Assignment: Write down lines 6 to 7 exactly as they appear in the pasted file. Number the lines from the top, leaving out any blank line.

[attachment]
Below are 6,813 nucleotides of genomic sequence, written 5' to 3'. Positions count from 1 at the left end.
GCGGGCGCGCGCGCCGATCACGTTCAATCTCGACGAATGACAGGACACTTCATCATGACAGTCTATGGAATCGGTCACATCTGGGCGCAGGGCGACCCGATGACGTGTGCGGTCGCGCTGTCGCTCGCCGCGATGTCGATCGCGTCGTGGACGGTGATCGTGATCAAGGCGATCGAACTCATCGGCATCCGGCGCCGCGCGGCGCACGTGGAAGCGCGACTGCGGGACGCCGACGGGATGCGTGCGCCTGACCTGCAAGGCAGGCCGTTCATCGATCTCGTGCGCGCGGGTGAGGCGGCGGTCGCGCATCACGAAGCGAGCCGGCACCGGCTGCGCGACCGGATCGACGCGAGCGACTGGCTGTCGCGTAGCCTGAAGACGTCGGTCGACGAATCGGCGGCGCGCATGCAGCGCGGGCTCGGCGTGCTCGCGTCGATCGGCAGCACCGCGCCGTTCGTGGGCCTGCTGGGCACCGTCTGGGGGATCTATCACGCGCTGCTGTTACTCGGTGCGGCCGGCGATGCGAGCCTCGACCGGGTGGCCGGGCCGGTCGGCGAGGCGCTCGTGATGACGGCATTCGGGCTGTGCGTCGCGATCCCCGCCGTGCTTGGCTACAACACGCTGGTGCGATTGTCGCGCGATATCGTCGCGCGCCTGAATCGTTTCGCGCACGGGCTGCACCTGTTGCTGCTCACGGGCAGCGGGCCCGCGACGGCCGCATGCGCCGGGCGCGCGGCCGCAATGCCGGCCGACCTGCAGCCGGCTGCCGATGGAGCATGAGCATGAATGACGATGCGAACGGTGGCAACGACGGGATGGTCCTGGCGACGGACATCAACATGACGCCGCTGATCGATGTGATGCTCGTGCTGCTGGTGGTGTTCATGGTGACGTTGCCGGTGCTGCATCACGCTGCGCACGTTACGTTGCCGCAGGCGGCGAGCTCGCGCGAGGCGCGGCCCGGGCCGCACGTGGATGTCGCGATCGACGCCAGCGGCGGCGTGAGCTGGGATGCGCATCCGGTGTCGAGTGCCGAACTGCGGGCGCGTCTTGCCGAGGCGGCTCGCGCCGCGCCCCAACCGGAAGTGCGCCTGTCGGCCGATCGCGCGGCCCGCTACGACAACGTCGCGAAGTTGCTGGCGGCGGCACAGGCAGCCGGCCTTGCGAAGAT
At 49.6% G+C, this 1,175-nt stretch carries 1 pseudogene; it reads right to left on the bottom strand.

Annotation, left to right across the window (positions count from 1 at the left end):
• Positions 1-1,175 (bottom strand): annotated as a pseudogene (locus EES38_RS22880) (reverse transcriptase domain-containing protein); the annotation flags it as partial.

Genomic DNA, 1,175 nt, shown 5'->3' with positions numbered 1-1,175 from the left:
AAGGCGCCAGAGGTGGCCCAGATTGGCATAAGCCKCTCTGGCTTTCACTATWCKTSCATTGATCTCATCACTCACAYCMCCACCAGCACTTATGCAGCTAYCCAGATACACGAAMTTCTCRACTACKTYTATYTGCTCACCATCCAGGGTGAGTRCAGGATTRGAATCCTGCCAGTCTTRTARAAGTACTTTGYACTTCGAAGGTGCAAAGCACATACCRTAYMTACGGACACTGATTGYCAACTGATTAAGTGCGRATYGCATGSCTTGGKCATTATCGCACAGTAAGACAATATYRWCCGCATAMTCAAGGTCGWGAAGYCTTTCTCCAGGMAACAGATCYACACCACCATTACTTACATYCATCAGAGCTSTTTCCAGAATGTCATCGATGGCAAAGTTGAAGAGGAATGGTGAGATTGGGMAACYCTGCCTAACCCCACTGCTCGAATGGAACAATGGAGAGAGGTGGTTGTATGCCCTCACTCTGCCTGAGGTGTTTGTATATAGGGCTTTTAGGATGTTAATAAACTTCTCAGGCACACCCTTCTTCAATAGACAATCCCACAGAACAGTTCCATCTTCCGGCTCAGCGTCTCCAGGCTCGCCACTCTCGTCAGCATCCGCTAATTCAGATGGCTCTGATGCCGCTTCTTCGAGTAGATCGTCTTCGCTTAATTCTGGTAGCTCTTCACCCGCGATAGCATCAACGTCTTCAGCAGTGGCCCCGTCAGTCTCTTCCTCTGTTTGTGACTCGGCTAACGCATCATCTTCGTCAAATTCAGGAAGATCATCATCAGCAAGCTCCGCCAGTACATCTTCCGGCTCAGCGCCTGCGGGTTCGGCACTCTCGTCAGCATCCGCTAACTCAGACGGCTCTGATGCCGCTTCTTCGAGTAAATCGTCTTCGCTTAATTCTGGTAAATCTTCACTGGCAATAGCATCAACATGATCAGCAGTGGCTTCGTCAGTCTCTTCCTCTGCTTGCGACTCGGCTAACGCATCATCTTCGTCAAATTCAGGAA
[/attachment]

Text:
Genomic DNA, 1,175 nt, shown 5'->3' with positions numbered 1-1,175 from the left:
AAGGCGCCAGAGGTGGCCCAGATTGGCATAAGCCKCTCTGGCTTTCACTATWCKTSCATTGATCTCATCACTCACAYCMCCACCAGCACTTATGCAGCTAYCCAGATACACGAAMTTCTCRACTACKTYTATYTGCTCACCATCCAGGGTGAGTRCAGGATTRGAATCCTGCCAGTCTTRTARAAGTACTTTGYACTTCGAAGGTGCAAAGCACATACCRTAYMTACGGACACTGATTGYCAACTGATTAAGTGCGRATYGCATGSCTTGGKCATTATCGCACAGTAAGACAATATYRWCCGCATAMTCAAGGTCGWGAAGYCTTTCTCCAGGMAACAGATCYACACCACCATTACTTACATYCATCAGAGCTSTTTCCAGAATGTCATCGATGGCAAAGTTGAAGAGGAATGGTGAGATTGGGMAACYCTGCCTAACCCCACTGCTCGAATGGAACAATGGAGAGAGGTGGTTGTATGCCCTCACTCTGCCTGAGGTGTTTGTATATAGGGCTTTTAGGATGTTAATAAACTTCTCAGGCACACCCTTCTTCAATAGACAATCCCACAGAACAGTTCCATCTTCCGGCTCAGCGTCTCCAGGCTCGCCACTCTCGTCAGCATCCGCTAATTCAGATGGCTCTGATGCCGCTTCTTCGAGTAGATCGTCTTCGCTTAATTCTGGTAGCTCTTCACCCGCGATAGCATCAACGTCTTCAGCAGTGGCCCCGTCAGTCTCTTCCTCTGTTTGTGACTCGGCTAACGCATCATCTTCGTCAAATTCAGGAAGATCATCATCAGCAAGCTCCGCCAGTACATCTTCCGGCTCAGCGCCTGCGGGTTCGGCACTCTCGTCAGCATCCGCTAACTCAGACGGCTCTGATGCCGCTTCTTCGAGTAAATCGTCTTCGCTTAATTCTGGTAAATCTTCACTGGCAATAGCATCAACATGATCAGCAGTGGCTTCGTCAGTCTCTTCCTCTGCTTGCGACTCGGCTAACGCATCATCTTCGTCAAATTCAGGAA